Posts tagged ‘Fish and Seafood’

May 4, 2011

Ivory Coast via Brussels | Salmon with Saffron Tumeric Cream

I’ll admit to a slight amount of jet lag.  By slight I mean passing out after dinner and waking up at four the next morning.

So I haven’t really blogged dinner in as timely a manner as I’d like; but there you go.

This lovely dish was inspired by a restaurant we happened upon in Brussels the first night we were there.  It was called Hemispheres and it was an ode to the southern hemisphere in all it’s diversity.  From Indian curries to tagines, the menu ran the gamut. The sauce on the salmon was heavenly.  I almost thought there was coconut in it, but it was simply the combination of cream with the deeply yellow colored spices that evoked that sweetness.

This salmon dish could be done in any manner of ways.  In fact, why even use salmon?  Try it with

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March 14, 2011

Irish Cooking | Quick Scallop Soup

In addition to being in love with Indian cuisine, English cuisine, Spanish cuisine, Mexican cuisine, Japanese cuisine and – I’m sensing a pattern here – all manner of cuisines, I figured it’d be a kindness to share a few Irish recipes that I love as well, in honor of St. Patrick’s Day.

This cream of scallop soup took nearly no time to cook (easy enough for lunch), had just a few ingredients (many already in the pantry and fridge) and tasted deliciously complex.  I’m banking on that it was the anchovies.

Yes, I know, you told me last time, you don’t like anchovies.  But here I am again, giving you another recipe that uses them and telling you, you’ll like it.  It’s delicious.  As my bowl was being licked clean, it occurred to me, that this soup base is fantastic for all manner of seafood; lobster would be equally at home here.  It would also serve as a perfect broth for a few potatoes and clams for a clam chowder.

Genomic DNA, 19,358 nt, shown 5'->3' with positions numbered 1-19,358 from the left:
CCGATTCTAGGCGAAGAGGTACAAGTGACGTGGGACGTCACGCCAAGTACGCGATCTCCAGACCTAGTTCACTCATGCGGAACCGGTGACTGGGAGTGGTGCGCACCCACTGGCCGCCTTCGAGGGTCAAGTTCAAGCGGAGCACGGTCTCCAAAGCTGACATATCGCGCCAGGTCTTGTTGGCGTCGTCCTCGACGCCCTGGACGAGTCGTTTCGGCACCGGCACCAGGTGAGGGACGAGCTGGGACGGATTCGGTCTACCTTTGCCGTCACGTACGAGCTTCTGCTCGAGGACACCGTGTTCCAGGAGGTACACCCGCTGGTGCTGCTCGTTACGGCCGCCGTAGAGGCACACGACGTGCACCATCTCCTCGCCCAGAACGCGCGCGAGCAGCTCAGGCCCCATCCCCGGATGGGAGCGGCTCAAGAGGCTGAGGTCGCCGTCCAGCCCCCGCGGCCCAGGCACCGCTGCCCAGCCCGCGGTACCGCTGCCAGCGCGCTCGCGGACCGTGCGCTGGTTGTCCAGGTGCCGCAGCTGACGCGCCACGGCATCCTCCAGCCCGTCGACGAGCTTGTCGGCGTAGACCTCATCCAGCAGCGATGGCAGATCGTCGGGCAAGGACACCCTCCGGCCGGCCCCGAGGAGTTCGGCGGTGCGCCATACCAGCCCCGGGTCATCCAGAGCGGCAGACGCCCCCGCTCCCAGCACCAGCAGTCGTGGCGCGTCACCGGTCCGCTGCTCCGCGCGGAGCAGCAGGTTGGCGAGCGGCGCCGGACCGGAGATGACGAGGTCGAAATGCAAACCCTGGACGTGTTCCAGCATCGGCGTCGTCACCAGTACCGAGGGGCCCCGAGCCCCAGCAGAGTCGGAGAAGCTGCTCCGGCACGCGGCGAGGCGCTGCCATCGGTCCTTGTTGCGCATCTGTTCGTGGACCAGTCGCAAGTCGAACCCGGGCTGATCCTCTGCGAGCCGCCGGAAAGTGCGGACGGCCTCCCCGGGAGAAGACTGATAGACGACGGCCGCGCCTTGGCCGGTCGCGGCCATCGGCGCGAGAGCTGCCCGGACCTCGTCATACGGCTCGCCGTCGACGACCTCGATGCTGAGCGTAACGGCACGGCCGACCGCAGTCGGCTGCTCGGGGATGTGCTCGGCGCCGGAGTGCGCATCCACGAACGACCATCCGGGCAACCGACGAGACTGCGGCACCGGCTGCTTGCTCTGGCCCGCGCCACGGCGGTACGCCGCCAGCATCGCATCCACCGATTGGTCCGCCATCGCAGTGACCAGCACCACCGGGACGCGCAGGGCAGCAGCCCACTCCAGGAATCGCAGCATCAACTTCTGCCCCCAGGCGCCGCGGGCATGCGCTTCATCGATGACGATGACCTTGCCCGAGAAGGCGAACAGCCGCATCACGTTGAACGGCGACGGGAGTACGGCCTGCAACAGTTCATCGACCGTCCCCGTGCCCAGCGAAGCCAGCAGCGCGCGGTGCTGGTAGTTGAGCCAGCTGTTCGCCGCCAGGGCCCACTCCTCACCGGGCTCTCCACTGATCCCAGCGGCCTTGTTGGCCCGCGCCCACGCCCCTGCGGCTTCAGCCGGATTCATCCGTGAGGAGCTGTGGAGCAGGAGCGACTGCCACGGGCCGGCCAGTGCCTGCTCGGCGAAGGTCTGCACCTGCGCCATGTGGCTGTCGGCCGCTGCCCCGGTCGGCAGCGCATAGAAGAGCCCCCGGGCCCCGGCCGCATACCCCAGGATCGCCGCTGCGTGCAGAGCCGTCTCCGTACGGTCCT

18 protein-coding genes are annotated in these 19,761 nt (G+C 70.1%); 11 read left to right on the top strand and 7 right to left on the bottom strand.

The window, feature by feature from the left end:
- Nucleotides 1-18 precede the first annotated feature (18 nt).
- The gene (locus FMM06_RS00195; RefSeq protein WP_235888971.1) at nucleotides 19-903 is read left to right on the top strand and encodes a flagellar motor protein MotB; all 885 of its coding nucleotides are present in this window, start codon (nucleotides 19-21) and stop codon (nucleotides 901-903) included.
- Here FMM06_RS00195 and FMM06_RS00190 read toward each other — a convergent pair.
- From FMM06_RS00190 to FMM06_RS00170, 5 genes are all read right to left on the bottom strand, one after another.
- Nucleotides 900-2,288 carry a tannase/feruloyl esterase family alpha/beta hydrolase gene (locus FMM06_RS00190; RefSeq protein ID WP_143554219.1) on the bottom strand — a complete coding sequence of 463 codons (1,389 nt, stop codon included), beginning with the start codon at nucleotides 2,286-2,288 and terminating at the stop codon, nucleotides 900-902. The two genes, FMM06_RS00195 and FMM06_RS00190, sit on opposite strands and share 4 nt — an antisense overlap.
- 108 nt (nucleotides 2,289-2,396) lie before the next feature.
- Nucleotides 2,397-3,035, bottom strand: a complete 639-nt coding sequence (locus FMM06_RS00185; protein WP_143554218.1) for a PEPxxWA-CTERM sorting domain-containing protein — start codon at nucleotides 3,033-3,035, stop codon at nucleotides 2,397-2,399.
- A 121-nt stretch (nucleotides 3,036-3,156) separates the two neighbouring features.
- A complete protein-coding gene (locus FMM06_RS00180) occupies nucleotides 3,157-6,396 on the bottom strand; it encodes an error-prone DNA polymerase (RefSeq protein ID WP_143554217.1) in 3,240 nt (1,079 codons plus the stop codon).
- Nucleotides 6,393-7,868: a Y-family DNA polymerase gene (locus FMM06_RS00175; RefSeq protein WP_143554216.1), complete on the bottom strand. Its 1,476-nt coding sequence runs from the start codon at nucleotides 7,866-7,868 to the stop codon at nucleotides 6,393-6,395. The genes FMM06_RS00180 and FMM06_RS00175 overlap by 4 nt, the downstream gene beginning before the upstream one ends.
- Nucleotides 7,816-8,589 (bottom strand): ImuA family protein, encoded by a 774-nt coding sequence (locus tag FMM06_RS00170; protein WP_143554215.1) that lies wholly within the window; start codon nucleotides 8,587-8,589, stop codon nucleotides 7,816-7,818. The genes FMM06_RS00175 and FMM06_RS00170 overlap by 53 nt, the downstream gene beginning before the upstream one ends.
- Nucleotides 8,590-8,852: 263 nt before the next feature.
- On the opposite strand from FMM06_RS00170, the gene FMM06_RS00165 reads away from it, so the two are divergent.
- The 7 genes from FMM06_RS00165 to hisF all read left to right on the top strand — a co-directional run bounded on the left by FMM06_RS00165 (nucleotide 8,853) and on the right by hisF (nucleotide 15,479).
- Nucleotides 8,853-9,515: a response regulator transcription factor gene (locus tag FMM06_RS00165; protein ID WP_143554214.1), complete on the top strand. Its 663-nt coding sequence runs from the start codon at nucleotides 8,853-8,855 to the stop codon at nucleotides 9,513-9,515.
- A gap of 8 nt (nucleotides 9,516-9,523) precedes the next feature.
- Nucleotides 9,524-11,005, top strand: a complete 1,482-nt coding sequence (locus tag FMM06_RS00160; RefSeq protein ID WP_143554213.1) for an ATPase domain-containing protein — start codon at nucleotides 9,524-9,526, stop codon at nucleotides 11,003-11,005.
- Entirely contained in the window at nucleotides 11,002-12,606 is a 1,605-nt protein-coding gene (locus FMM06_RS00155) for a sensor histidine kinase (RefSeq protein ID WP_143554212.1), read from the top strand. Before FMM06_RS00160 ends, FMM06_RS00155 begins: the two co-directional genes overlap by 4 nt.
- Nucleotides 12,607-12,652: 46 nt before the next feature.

Cream of Scallop Soup, Serves 3, Inspired by The Scottish-Irish Pub and Hearth Cookbook

1/2 pound small bay scallops

2 T butter

2 T onions, minced

1 1/2 T flour

3 c whole milk (I used Snowville, since the milk is crucial in this recipe)

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January 26, 2011

Potluck Party | Crab Pot Pie with Pimento Cheese Biscuits

I was so excited to be invited to a cool little supper club started by a friend here in Columbus.   The ingeniously-themed meet up was entitled Showcase of the Crusted Arts.  Meaning bring something with a crust on it somewhere.  The smart and gracious hosts cooked up a beautiful whole striped bass in a salt crust.  Other clever folks brought goat cheese pizza, clementine pie, Hot Pockets, pork pie, spanakopita, all sorts of deliciousness.

I wanted to make something that would travel fairly well and have something substantial and savory, if perhaps a bit non-traditional, as a crust.  Enter a pot pie of sorts with crab and shrimp, topped with Georgia-inspired pimento cheese biscuits.  Kosher it ain’t, but it was good.

Greensboro Pie, serves plenty folks

For the Pie:

1 leek, white and light green parts only, thinly sliced

1 T butter (made some quickly with all the Snowville cream I had)

3/4 c white wine

3/4 c vermouth

1 1/2 c homemade fish stock or chicken stock

3/4 c heavy cream (Yup, Snowville)

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January 17, 2011

Winter Kitchen | Fritto Misto, Crudités and Bagna Càuda

Traditionally fritto misto is a dish of fried seafood and vegetables.  Last night, I lightened it up by leaving the vegetables uncooked for dipping into a luxurious sauce flavored with garlic and anchovies.  Bagna càuda loosely translates as hot bath.  Intensely flavored, it heightens the fresh crunch of vegetables that have gone for a quick swim around the bowl.  This is sophisticated but familiar game day food:  bite-sized pieces of fried fish and shellfish along with crispy, seasonal crudités and a warm, creamy dip.   A nibble here, a bite here and you’ll be satisfied without having gone around the bend.

Fritto Misto and Bagna Càuda, serves 2 to 3

For the Bagna Càuda:

c whole milk or half and half

6 cloves garlic, smashed, peeled and minced

8 anchovies

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